Balaji Vishwanath, the 1st hereditary Peshwa of the Maratha Empire is known to help a young Maratha Emperor namely, Shahu in strengthening his control over a kingdom that was facing troubles like civil war and continuous attack by the Mughals under Aurangzeb.
Bajirao I carried out the duties of a Peshwa for the 4th Maratha Chhatrapati Shahu. He is known to stretch the Maratha Empire, especially in the north and had never lost a battle. The British Army officer Bernard Montgomery, considered Bajirao to be finest cavalry general ever produced in India.
Balaji Baji Rao
Balaji Baji Rao, documented as the Peshwa of the Maratha Empire in the pages of history, is credited with the extension of the Maratha territories into most of north-west, east and central India. He is known to have lost the 3rd Battle of Panipat in 1761.
Madhavrao I was the 4th Peshwa of the Maratha Empire. When Madhavrao I served as the Peshwa, the Maratha kingdom recuperated from the losses they had experienced during the Third Battle of Panipat. This revival is termed as the Maratha Resurrection. He is considered one of the greatest Peshwas in Maratha history.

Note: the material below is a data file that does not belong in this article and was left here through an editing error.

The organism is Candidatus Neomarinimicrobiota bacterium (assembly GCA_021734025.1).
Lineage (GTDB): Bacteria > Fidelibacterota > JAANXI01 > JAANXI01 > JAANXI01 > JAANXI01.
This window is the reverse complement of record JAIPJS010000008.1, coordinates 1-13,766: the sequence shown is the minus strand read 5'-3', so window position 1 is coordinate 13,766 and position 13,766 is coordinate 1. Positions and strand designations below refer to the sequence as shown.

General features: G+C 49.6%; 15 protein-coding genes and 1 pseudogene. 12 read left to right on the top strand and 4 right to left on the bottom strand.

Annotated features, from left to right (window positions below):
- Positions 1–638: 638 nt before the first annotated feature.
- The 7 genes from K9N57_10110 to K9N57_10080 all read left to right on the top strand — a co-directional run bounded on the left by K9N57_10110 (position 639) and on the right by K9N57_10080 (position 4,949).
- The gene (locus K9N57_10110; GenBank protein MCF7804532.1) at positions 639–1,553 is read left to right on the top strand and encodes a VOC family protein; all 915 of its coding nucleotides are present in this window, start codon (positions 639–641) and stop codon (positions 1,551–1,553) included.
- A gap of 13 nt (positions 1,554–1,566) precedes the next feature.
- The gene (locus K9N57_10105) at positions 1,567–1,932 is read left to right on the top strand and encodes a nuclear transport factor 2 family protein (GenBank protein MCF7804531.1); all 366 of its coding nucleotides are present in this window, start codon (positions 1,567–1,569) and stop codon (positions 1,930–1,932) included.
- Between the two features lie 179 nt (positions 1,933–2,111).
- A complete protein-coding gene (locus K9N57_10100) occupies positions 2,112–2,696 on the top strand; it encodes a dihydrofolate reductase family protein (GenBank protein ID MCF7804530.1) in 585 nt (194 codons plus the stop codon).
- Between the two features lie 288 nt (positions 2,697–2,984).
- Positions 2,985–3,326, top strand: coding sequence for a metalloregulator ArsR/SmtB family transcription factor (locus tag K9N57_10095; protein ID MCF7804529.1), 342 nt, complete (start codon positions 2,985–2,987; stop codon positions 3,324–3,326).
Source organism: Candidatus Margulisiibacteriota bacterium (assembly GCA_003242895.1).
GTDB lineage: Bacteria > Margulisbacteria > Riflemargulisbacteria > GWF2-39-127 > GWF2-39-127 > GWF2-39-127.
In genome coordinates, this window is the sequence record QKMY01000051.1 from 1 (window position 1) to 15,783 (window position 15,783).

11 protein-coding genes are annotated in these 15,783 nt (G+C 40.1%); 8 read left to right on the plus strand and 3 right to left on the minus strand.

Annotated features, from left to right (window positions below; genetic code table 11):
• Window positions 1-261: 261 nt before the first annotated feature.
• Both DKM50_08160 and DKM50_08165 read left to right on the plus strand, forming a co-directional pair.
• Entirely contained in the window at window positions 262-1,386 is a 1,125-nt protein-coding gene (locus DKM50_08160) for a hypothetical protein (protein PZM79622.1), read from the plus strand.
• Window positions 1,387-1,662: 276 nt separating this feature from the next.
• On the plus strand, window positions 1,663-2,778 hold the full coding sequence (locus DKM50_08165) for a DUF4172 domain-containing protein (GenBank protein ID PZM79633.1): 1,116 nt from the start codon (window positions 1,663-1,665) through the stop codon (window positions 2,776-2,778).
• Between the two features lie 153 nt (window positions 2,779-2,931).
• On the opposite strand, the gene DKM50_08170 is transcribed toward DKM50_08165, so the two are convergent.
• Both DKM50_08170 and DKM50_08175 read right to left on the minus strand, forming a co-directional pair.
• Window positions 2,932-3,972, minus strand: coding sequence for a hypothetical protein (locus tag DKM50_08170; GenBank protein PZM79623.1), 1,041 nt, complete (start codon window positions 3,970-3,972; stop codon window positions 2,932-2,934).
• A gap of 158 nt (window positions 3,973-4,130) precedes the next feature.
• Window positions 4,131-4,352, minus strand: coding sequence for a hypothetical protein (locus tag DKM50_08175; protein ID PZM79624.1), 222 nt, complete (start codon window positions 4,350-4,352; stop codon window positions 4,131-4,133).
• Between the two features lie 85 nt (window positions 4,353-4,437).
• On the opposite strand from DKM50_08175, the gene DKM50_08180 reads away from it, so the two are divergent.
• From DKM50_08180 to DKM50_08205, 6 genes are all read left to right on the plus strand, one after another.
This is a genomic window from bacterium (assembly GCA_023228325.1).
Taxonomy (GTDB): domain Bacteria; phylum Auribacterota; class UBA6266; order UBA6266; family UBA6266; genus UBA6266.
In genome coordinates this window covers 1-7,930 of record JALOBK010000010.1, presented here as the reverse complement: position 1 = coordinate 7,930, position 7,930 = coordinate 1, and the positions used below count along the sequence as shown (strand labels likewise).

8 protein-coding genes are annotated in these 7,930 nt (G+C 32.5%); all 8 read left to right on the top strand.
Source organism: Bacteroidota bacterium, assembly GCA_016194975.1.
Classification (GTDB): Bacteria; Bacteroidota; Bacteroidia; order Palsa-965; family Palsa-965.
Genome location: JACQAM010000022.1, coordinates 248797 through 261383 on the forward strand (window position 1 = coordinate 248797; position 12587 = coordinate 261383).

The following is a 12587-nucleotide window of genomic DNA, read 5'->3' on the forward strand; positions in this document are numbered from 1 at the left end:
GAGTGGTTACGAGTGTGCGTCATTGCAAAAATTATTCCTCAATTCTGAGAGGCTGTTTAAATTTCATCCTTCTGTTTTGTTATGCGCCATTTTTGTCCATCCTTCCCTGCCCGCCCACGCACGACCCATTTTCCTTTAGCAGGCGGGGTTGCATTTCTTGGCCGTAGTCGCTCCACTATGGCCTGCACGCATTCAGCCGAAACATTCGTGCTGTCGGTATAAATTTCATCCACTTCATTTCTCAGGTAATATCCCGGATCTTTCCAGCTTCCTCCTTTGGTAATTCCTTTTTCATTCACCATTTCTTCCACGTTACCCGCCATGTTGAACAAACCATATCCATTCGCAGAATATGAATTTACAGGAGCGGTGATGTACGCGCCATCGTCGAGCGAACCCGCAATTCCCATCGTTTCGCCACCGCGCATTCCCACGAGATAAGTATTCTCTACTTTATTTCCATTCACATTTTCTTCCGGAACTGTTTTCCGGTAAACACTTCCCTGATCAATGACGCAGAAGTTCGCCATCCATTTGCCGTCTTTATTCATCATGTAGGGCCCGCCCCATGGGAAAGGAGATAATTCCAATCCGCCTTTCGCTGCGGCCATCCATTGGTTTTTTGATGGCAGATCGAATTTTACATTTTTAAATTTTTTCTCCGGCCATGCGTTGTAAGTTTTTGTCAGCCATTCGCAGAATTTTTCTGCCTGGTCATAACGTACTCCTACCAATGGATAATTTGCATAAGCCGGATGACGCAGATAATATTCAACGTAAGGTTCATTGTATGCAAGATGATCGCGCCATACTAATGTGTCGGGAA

Narayan Rao is identified as the 5th Peshwa or de facto ruler of the Maratha Empire.
Raghunath Rao controlled the Maratha Empire as a Peshwa and is credited with stretching the Maratha Empire till Peshawar in the north-west. He had witnessed the decline of Maratha power in north India.
Madhavrao II became the Peshwa of the Maratha Empire in India as per the Treaty of Salbai in 1782. At the time, Madhavrao II was barely 40 days old. Political intrigues of Nana Phadnis were in swing when Madhavrao II held the title of the Peshwa.
Baji Rao II
Baji Rao II is documented in the pages of history as the last Peshwa of the Maratha Empire. He was reduced to a puppet ruler when the Maratha nobles had assumed power. He had signed the Treaty of Bassein with the British that led to the Second Anglo-Maratha War (1803-1805). The Britishers turned out to be the winner and Baji Rao II again became the titular Peshwa. He had to surrender to the British post defeats in several battles.